May 24, 2016

Natural? Organic? Eco-Friendly?

Sometimes it’s hard to see the forest for the trees – and nowhere is this more true than the forest of buzz words we’re seeing in the pet industry. "Made in USA," "Natural," "Organic" and "Eco-Friendly" are just some of the marketing terms that are being hyped and written about regarding pet products, especially food and grooming products. 

For all you buyers and sellers out there, we would like to give the meaning of all those terms that manufacturers use to confuse the consumer. “Natural” seems to be the most popular, and will be the focus of a number of pet publications, and has been for some time.  It's just one of many terms you need to thoroughly understand... whether as a consumer ("what am I really buying?") or as a retailer ("how do I explain this correctly to the customer?").

Eco-friendly (or “environmentally friendly”) – This term refers to guidelines and policies that are considered to inflict minimal or no damage to the environment. The US Environmental Protection Agency (EPA) has deemed this language useless in determining whether a product is truly "green". There is no certifying body, and no "official" emblem like the one on the right, often shown in attempts to obfuscate.

Natural- A natural substance is loosely defined as a chemical compound or substance produced by a living organism and found in nature. A natural product can be considered as such even if it can be prepared by total synthesis (i.e., “man-made”). The term “natural” is not yet regulated, and it's designed to conjure images of serene forested places, unsullied by civilization and pollution.

Organic – Organic product production and manufacture is a heavily regulated industry. Currently, the European Union, the United States, Canada, Japan and many other countries require producers to obtain special certification in order to market products as "organic". Organic products avoid most synthetic chemical inputs (e.g., fertilizer, pesticides, antibiotics, food additives, etc.), genetically modified organisms (GMOs), irradiation, and the use of sewage sludge. Manufacturers of organic products are subject to periodic on-site inspections at their facilities.

Locally Manufactured – Essentially means “manufactured in your neighborhood,” but is not defined nor regulated.  This is a “feel-good” term that companies can use to promote local sales.  Theoretically, what it really means in terms of “greenness” is that the “carbon footprint” of the product is lower because no fossil fuels were consumed in transporting products all over the US or, worse, from some distant country.

Green – Green marketing began in Europe in the early 1980s when certain products were found to be harmful to the earth's atmosphere. As a result, "green" products that would cause less damage to the environment began to appear on the market. The movement quickly caught on in the US and has been growing steadily ever since. The development of ecologically safer products, recyclable and biodegradable packaging, energy-efficient operations, and better pollution controls are all aspects of green marketing.  The key point to note here is that “green” is a relative term, meaning that “less” damage is done than the current method or product in the public market.  It does not mean that “NO” damage is done… nor is this term regulated.  The buyer should be aware of the current “greenwashing” trend in marketing.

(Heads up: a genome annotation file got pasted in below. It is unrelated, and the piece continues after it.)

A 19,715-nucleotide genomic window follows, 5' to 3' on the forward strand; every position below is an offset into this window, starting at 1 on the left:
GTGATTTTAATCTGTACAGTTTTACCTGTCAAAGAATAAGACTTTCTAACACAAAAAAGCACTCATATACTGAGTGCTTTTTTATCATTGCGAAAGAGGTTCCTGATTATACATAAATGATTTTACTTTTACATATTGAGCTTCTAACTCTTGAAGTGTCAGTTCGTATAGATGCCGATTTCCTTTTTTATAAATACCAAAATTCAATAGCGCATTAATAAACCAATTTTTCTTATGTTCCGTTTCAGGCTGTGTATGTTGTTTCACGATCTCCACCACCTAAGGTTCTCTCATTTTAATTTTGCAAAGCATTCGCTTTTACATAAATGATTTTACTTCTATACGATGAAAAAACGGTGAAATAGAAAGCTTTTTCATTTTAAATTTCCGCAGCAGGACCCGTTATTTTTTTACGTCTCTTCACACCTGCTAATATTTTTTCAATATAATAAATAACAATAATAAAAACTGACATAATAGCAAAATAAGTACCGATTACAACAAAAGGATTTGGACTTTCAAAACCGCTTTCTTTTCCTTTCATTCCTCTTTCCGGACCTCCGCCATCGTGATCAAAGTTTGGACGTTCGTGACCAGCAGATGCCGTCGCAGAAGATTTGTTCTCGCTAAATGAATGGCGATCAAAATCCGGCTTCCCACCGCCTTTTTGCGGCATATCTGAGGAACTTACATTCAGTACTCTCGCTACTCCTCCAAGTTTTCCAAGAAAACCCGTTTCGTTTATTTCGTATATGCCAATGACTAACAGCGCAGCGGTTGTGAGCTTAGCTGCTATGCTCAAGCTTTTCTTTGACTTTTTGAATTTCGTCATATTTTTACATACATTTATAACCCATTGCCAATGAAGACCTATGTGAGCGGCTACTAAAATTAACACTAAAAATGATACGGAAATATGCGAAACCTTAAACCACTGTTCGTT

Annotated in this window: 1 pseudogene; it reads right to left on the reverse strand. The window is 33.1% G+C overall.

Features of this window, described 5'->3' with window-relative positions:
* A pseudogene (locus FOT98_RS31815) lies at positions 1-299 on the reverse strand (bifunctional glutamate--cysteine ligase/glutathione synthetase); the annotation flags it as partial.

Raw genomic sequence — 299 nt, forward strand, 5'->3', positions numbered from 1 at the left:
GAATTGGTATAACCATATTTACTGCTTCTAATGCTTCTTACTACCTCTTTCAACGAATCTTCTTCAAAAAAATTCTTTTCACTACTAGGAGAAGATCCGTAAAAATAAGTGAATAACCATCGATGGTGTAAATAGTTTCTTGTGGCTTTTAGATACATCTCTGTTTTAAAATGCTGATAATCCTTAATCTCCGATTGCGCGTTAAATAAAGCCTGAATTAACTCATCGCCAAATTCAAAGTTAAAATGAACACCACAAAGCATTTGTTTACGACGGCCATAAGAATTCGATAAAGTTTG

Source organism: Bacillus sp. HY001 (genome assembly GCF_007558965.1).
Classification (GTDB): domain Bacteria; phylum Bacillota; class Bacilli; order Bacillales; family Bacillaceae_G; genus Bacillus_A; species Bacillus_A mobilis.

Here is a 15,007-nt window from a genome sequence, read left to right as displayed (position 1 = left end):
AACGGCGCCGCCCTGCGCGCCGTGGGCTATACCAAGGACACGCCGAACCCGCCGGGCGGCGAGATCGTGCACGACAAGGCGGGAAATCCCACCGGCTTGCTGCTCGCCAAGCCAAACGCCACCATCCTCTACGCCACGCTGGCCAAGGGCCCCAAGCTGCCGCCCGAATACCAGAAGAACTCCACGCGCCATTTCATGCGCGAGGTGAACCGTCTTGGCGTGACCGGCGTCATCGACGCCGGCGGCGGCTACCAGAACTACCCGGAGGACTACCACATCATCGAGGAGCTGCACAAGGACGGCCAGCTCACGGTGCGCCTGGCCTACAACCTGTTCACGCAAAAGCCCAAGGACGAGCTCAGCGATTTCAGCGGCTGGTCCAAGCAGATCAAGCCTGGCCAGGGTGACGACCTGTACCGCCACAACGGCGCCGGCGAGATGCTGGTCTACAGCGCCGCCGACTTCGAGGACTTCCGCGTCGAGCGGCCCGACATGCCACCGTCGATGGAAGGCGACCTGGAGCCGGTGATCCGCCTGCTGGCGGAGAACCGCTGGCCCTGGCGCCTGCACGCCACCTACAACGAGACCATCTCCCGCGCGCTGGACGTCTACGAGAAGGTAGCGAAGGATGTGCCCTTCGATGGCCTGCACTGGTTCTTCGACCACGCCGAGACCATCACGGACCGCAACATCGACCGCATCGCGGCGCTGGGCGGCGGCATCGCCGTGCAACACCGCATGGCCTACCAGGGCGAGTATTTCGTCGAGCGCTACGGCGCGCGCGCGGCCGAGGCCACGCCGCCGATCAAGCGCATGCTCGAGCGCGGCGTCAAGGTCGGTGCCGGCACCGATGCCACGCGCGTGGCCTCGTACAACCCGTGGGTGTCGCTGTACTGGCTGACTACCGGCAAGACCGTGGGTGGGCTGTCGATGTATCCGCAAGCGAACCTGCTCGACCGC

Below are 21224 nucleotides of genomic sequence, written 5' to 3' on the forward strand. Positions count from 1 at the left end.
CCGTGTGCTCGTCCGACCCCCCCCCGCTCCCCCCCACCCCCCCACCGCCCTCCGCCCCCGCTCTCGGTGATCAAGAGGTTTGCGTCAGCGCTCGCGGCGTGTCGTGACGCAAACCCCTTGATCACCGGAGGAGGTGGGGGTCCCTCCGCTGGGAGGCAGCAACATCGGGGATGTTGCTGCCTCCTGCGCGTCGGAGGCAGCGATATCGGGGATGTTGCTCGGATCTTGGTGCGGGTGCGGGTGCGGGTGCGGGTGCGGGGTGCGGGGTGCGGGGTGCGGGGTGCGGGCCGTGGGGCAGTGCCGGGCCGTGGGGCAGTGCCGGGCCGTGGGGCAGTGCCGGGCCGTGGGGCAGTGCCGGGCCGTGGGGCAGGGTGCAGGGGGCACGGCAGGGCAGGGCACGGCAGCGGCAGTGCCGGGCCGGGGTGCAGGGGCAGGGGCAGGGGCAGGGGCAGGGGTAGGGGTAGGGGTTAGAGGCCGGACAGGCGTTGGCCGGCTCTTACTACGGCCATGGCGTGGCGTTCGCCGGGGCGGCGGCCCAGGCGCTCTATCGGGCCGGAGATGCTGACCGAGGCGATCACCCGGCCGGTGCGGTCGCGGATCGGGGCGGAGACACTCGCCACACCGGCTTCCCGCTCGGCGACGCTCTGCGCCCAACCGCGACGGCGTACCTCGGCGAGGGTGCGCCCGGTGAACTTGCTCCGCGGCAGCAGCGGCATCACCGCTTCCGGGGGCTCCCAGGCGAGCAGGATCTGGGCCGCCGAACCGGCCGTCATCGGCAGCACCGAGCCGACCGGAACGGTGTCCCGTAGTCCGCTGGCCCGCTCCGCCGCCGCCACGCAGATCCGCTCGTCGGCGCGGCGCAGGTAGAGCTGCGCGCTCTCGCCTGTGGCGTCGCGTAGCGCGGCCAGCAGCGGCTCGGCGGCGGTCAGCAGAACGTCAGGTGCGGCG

Holistic – treating the body as a whole system.  A symptom that manifests as an itch on the skin could actually be the result of something digestive, for example.  This is a treatment approach, not a label that should be placed on any product.

Homeopathic- Substances that produce symptoms of sickness in healthy animals can have a curative effect when given in very dilute quantities to sick animals who exhibit those same symptoms.  Both Homeopathic and Holistic approaches are “alternative medicine” styles of treatment.

Naturopathy (also known as “natural medicine”) – alternative veterinary practice that avoids antibiotics and routine shots, for example.

And here’s the rest of the story:

The “Natural Products” marketplace is huge and growing.  At all the trade shows where we exhibit, there are special sections dedicated to natural and organic products, and manufacturers who wish to attract buyers who hold “natural” and “organic” in high priority for their customers will exhibit in these spaces.  These areas are growing in importance at trade shows but still maintain a very small percentage of overall floor space at these shows.  We always exhibit in the Natural areas at shows because we specifically target buyers of natural products.  Natural and organic is what we do, and we do nothing else, so it’s very important to us as manufacturers that retailers are educated and informed about what “natural” means and what “organic” means and what “eco-friendly” means.  Often, both retailers and consumers confuse these terms.  They are quite different from each other.

Pet parents are asking for natural and organic products more and more.  They search for products online using these terms, and will either purchase online or seek a local retailer who offers natural products. Manufacturers know this and will do whatever it takes to increase their appeal to customers seeking "natural" goods.  Caveat emptor.

At DERMagic, we understand that conventional dermatitis treatments, including steroids, only temporarily relieve symptoms, while putting the pet at risk of harmful side effects. DERMagic products are formulated with only safe, natural and organic ingredients that act quickly to relieve itching, fight fungal and bacterial infections and promote rapid healing and regrowth of fur. DERMagic products are non-toxic, veterinarian-approved and made in the USA.